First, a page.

Also known as Midsummer, Litha is the Summer Solstice and falls on or around June 21.
Litha is the name of a Saxon grain Goddess, comparable to the Greek Goddess Demeter, or Roman Goddess Ceres.
Litha is a celebration of Joy, Abundance, and Play. This Sabbat is about Families, Marriages, Marriage Partners, and Children.
Picnicking, Swimming or water play are customary, as are Bonfires or Fireworks.
Litha is the best time for Marriages,, Future Visions and asking the Faeries for Favors!
This is the longest day of the year, and it’s “Christianized” version is St. John’s Day.
Similar to hopping the Baelfire in Beltaine, people leap a fire on Litha as well. However, instead of signifying Luck and Protection it is a special event for Lovers and close Friends.
Lovers would toss flowers to each other through the flames, or clasp hands and leap through them together before running off into the fields or woods to sleep together.
This event is in honor of the Great Earth Mother, who nourishes us with her ever-flowing womb; but it is also in honor of the Sun Father!
The symbolism being the obvious act of reproduction showing Nature we honor her for what she does and gives us. It was thought that the more the more human-seed spilled on the land would translate to a more fertile ground and crop!
Litha is a classic time for all Magick. It celebrates Nature’s sacrifice and renewal, which also makes it the perfect time for us to make true and last changes in our own lives!
During Litha we also honor and bless our pets, especially those animals who help with harvests and field work.
At Litha, the Longest Day & Shortest Night of the Year, the Goddess is full and pregnant with child, the God is at the height of his power and virility.
Carrying over what was started at Beltaine, the Earth is full of Life and Fertility, it is a time of Joy, Expansiveness and Celebrating Achievements!
Remember, this day also heralds the return of the Dark Time. Light has reached its peak and now the power of the Sun begins to Wane again. From here on out the Days grown Shorter and the Nights become Longer again.
The Oak King, rich in abundance and power, surrenders his Reign to his twin brother, the Holly King. This signifies the beginning of the Dark Time again, but before we acknowledge that we celebrate the Great Turning Point on the Wheel of the Year!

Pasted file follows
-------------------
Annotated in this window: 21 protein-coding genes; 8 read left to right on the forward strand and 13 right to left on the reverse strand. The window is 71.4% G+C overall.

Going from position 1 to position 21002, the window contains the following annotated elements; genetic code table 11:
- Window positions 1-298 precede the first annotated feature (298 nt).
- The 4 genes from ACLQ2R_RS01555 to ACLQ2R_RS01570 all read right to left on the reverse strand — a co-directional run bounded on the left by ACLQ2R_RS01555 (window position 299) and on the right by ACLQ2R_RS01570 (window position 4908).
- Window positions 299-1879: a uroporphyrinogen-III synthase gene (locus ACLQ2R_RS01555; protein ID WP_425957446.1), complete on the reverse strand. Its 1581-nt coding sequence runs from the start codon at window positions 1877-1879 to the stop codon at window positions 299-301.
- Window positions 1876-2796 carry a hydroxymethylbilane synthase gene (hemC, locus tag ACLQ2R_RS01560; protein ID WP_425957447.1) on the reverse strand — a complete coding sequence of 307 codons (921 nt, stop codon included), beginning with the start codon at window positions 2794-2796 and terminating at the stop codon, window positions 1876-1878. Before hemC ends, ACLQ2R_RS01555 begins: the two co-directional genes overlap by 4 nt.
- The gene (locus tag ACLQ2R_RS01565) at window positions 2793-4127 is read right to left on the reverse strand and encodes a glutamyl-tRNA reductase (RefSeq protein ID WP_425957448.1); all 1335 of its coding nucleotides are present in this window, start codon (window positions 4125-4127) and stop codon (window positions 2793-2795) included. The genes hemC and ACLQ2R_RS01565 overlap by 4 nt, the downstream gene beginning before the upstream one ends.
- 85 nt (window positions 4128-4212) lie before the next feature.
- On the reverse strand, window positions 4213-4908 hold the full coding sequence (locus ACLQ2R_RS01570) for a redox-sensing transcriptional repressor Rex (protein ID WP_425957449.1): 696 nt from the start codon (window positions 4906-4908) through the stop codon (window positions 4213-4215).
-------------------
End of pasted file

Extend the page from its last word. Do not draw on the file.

Any of the Sun Gods can be celebrated at this time, as well as any of the Agricultural Patrons.
Beltaine is about the celebrating the youthful nature of the Goddess, Litha is about the Mother.
Many Goddesses represent this aspect of the Goddess, such as Hera and Hathor. We also worship Earth Goddesses such as Demeter or Ceres.
Other Bits & Pieces
Bonfires symbolize the fullness of the Sun, a complete and true reflection of the Power and Strength of it’s Light and Power. The Chosen wood for this fire would be Oak, and aromatic herbs would be scattered into the flames as well.
These herbs would also be used to bless the animals in attendance, and then torches from the Fire would be carried Clockwise around the Home, Field and Property – this would ensure a good blessing and harvest for the land!
Oak symbolizes Strength, Courage and Endurance.
This wood has always been significant to the Oak King and Litha, giving us Strength to carry us through the end of the Light Time and have what we need to get through the Dark Time.
Oak is the noblest of trees, and it grows between the Worlds of Heaven and Earth.
The Celtic name for Oak is “Duir” which means “doorway”, symbolizing the crossing of this threshold and entering the door to the second part of the year.
Mistletoe is highly regarded by the Druids, and it is especially potent when growing on the Oak.
Although it is a more common symbol of Winter Solstice, or Yule, it is gathered for that holiday during Litha, when it is at the height of it’s power.
Many other herbs are gathered for Ritual use during this Sabbat as well, ensuring they are harvested at the height of their potency. For this reason, giving a gift of herb bundles at Litha is a Sacred Gift.
The Honey Moon
The Midsummer Moon is called the Honey Moon, when the Mead (made from Honey) becomes available.
Drinking this Mead as part of a Handfasting or Wedding is used to bless the Union with Strength and Fruitfulness, as Mead is a drink regarded as having “Divine-Solar Powers” to Heal and Restore Life to the drinker.
Our Bees are at their busiest making Honey during this time as well, as everything is in bloom and Honey-Flow is at its peak!